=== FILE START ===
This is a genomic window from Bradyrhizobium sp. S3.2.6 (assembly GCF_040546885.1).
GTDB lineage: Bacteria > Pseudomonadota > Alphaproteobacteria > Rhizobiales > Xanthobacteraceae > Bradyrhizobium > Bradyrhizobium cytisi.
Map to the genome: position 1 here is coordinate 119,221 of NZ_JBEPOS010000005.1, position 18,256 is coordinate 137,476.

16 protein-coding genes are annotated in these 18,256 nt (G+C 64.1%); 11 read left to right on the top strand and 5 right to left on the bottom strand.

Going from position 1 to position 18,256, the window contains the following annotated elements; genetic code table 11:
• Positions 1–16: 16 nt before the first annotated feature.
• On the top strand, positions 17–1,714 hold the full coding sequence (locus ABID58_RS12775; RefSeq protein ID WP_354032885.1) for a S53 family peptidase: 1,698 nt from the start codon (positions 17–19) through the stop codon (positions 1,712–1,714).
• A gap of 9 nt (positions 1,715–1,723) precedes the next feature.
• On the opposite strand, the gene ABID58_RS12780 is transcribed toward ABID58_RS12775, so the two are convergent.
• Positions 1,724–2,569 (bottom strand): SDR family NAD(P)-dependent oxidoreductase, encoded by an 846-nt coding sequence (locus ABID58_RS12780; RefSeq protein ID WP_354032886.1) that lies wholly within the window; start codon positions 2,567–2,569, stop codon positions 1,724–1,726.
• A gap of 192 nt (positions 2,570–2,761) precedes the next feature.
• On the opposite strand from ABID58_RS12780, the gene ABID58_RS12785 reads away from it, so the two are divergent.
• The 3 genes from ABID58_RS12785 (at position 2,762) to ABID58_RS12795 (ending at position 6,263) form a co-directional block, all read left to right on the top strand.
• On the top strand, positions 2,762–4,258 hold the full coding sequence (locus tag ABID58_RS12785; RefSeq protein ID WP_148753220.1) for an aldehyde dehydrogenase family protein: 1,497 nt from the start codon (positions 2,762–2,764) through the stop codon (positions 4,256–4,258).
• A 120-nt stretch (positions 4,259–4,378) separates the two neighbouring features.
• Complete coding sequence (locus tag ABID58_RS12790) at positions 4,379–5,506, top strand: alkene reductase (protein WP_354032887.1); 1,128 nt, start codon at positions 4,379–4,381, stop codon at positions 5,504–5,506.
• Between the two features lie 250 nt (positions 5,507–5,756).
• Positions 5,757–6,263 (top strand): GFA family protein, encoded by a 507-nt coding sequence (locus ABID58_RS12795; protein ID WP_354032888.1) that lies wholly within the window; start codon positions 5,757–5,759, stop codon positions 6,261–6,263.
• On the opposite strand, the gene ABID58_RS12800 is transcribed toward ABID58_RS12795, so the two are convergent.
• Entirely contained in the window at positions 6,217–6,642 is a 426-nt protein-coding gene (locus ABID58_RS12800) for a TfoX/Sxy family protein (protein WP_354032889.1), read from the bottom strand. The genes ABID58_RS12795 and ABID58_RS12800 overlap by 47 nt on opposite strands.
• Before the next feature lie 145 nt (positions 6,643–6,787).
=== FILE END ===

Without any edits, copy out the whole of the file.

This is a genomic window from Bradyrhizobium sp. S3.2.6 (assembly GCF_040546885.1).
GTDB lineage: Bacteria > Pseudomonadota > Alphaproteobacteria > Rhizobiales > Xanthobacteraceae > Bradyrhizobium > Bradyrhizobium cytisi.
Map to the genome: position 1 here is coordinate 119,221 of NZ_JBEPOS010000005.1, position 18,256 is coordinate 137,476.

16 protein-coding genes are annotated in these 18,256 nt (G+C 64.1%); 11 read left to right on the top strand and 5 right to left on the bottom strand.

Going from position 1 to position 18,256, the window contains the following annotated elements; genetic code table 11:
• Positions 1–16: 16 nt before the first annotated feature.
• On the top strand, positions 17–1,714 hold the full coding sequence (locus ABID58_RS12775; RefSeq protein ID WP_354032885.1) for a S53 family peptidase: 1,698 nt from the start codon (positions 17–19) through the stop codon (positions 1,712–1,714).
• A gap of 9 nt (positions 1,715–1,723) precedes the next feature.
• On the opposite strand, the gene ABID58_RS12780 is transcribed toward ABID58_RS12775, so the two are convergent.
• Positions 1,724–2,569 (bottom strand): SDR family NAD(P)-dependent oxidoreductase, encoded by an 846-nt coding sequence (locus ABID58_RS12780; RefSeq protein ID WP_354032886.1) that lies wholly within the window; start codon positions 2,567–2,569, stop codon positions 1,724–1,726.
• A gap of 192 nt (positions 2,570–2,761) precedes the next feature.
• On the opposite strand from ABID58_RS12780, the gene ABID58_RS12785 reads away from it, so the two are divergent.
• The 3 genes from ABID58_RS12785 (at position 2,762) to ABID58_RS12795 (ending at position 6,263) form a co-directional block, all read left to right on the top strand.
• On the top strand, positions 2,762–4,258 hold the full coding sequence (locus tag ABID58_RS12785; RefSeq protein ID WP_148753220.1) for an aldehyde dehydrogenase family protein: 1,497 nt from the start codon (positions 2,762–2,764) through the stop codon (positions 4,256–4,258).
• A 120-nt stretch (positions 4,259–4,378) separates the two neighbouring features.
• Complete coding sequence (locus tag ABID58_RS12790) at positions 4,379–5,506, top strand: alkene reductase (protein WP_354032887.1); 1,128 nt, start codon at positions 4,379–4,381, stop codon at positions 5,504–5,506.
• Between the two features lie 250 nt (positions 5,507–5,756).
• Positions 5,757–6,263 (top strand): GFA family protein, encoded by a 507-nt coding sequence (locus ABID58_RS12795; protein ID WP_354032888.1) that lies wholly within the window; start codon positions 5,757–5,759, stop codon positions 6,261–6,263.
• On the opposite strand, the gene ABID58_RS12800 is transcribed toward ABID58_RS12795, so the two are convergent.
• Entirely contained in the window at positions 6,217–6,642 is a 426-nt protein-coding gene (locus ABID58_RS12800) for a TfoX/Sxy family protein (protein WP_354032889.1), read from the bottom strand. The genes ABID58_RS12795 and ABID58_RS12800 overlap by 47 nt on opposite strands.
• Before the next feature lie 145 nt (positions 6,643–6,787).